Find out how — and why — the two functions should collaborate
Research suggests aligning marketing and sales within an organization can have a positive outcome — including a 67 percent greater probability of closing marketing-generated leads, which can potentially offer a more than 200 percent stronger contribution to revenue, according to data from MathMarketing and Marketo.
Whether they’re treated as a combined department or separate entities, the two functions, however, aren’t always in sync.
Stereotypes may be a contributing factor; nearly 30 percent of sales leaders said in a 2018 InsideView survey that “marketing doesn’t measure anything important;” 28 percent claimed they could do a better job than their marketing colleagues.
In the same survey, 34 percent of marketing professionals said they’d describe sales professionals as “single-celled organisms that chase revenue” — and 23 percent felt they could perform the sales team’s work more effectively.
Although at first glance, it might seem like personality differences are the problem, InsideView’s research suggests other factors — ranging from insufficient contact to skewed processes — may actually be to blame.
To position the sales and marketing departments to collectively be more productive and profitable, companies need to get them on the same page — potentially by adopting some of the following workplace dynamics:
More than a third of sales leaders cited a lack of regular communication as the biggest roadblock to aligning marketing and sales, according to a Televerde survey involving companies that sell B2B products and services — which noted consistently discussing strategy and accounts can help remedy the situation.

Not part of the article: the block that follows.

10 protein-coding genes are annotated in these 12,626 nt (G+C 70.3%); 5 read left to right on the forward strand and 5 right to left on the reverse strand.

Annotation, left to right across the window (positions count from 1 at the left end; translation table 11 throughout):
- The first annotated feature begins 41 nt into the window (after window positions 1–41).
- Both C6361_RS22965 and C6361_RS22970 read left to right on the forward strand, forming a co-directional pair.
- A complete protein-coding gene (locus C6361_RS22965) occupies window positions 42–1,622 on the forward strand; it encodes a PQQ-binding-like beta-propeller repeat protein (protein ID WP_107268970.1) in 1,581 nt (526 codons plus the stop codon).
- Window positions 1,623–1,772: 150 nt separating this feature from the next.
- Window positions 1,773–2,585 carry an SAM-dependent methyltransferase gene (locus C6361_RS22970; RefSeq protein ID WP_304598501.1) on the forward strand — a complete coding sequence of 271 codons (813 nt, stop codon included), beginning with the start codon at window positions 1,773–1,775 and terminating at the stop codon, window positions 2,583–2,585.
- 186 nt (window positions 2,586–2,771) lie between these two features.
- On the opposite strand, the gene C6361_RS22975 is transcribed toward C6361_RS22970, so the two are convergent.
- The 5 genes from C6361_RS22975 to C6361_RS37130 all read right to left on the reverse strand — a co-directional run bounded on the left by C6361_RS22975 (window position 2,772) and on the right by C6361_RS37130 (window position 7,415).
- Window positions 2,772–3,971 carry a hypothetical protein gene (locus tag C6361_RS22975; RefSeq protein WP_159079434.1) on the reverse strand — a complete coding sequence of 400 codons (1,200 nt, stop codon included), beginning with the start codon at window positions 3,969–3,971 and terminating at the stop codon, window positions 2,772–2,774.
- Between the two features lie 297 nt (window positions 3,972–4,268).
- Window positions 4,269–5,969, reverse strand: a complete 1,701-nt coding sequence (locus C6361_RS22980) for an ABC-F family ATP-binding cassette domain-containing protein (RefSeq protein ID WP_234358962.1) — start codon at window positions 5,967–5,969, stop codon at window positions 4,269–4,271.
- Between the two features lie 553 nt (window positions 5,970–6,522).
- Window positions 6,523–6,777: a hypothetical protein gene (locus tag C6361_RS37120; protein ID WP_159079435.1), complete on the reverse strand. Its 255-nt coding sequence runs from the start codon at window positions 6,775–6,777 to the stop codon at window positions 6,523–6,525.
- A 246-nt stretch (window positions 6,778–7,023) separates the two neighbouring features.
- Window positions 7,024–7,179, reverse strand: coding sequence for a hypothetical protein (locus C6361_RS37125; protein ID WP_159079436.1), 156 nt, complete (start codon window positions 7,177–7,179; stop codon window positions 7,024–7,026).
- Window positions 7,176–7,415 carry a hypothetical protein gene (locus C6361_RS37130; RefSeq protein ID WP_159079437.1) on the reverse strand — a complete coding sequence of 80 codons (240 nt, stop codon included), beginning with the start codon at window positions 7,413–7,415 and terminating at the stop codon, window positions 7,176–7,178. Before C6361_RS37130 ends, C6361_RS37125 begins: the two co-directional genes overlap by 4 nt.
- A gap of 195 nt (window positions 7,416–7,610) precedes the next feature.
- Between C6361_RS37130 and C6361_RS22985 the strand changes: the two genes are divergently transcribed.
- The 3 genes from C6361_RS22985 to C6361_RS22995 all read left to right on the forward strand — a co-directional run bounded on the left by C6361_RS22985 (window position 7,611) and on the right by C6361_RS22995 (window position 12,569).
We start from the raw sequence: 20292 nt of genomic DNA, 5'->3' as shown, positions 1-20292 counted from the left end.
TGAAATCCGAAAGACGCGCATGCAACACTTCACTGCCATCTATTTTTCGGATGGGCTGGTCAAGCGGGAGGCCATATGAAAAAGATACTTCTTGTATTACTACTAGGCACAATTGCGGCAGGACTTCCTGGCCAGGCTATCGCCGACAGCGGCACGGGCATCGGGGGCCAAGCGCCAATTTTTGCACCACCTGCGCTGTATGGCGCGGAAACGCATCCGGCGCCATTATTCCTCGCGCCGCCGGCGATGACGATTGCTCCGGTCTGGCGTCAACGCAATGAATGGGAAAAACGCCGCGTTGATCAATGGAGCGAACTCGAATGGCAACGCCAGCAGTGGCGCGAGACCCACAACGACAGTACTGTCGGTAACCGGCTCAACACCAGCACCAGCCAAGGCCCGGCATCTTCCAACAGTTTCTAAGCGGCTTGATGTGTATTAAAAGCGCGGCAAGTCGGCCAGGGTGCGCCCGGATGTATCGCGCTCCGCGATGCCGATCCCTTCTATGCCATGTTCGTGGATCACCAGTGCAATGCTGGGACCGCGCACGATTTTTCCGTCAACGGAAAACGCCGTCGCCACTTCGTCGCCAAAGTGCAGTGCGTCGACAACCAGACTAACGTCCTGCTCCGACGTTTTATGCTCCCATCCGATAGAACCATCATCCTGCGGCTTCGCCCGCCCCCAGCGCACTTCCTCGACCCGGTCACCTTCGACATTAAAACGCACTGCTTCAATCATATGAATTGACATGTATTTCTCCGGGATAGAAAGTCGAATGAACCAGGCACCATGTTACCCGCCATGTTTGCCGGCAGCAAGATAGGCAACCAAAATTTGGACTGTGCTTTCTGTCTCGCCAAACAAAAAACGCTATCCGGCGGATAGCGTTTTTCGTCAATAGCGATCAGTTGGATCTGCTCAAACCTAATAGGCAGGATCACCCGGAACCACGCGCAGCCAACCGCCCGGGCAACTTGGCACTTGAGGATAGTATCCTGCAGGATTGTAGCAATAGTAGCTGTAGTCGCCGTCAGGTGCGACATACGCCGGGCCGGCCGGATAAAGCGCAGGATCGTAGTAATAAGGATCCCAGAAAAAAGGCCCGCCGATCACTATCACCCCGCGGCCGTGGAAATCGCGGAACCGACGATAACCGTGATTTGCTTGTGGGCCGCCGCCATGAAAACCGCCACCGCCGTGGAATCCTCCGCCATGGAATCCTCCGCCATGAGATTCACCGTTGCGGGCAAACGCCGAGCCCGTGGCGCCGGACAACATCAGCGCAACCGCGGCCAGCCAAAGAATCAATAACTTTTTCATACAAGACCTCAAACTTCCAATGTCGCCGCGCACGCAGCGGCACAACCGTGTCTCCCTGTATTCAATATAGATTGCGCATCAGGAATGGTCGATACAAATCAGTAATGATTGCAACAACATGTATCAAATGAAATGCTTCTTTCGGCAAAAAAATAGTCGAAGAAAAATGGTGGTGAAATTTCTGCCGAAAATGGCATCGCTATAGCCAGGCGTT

To ensure content marketing efforts draw the most relevant potential customers — giving the sales team the most viable leads — blog posts, webinars and other items need to convey consistent messages, according to the sales and marketing department and other employees software provider Kapost spoke to for its 2018 survey. Sales professionals ranked identifying and prospecting good leads as one of the top five sales aspects that have gotten more difficult in recent years, according to HubSpot research.
Consistent reporting methods
Sales and marketing team members need detailed, well-organized data to gauge what’s working, what to focus on and what to change. Forty percent of the B2B and B2C companies that participated in a 2017 Allocadia survey described their company’s marketing and sales measurement data as a challenge, and said it was beginning to be cleaned up and reformatted; an additional nine percent said their data was messy and ultimately not useful. Restrictive reporting methods meant 42 percent of organizations were only able to run baseline reports on past marketing performance; 13 percent didn’t know where all their data was housed and couldn’t, as a result, really leverage it.
A streamlined sharing process
A 2017 LeanData survey found one out of every four sales leads is routed to the wrong account owner — resulting in lost leads and reducing the sales team’s overall efficiency. Establishing a defined system to share vital information — and clearly conveying the process to employees — can help make lead generation and follow-up more effective.
In addition to sales initiative-related work, companies may also benefit from having their sales and marketing departments collaborate on other efforts, such as establishing and maintaining their employer brand. For information about employer branding strategy best practices, view our blog posts on employer branding basics, 4 things to emphasize when building an employer brand and our white paper on building an effective employer brand.
For additional ideas involving content marketing and other promotional efforts, view our posts on where – and when – to post social media items for the best response; other online venues you can use as promotional outlets and managing
appropriate use of social media in the workplace to keep your organization’s reputation in tact.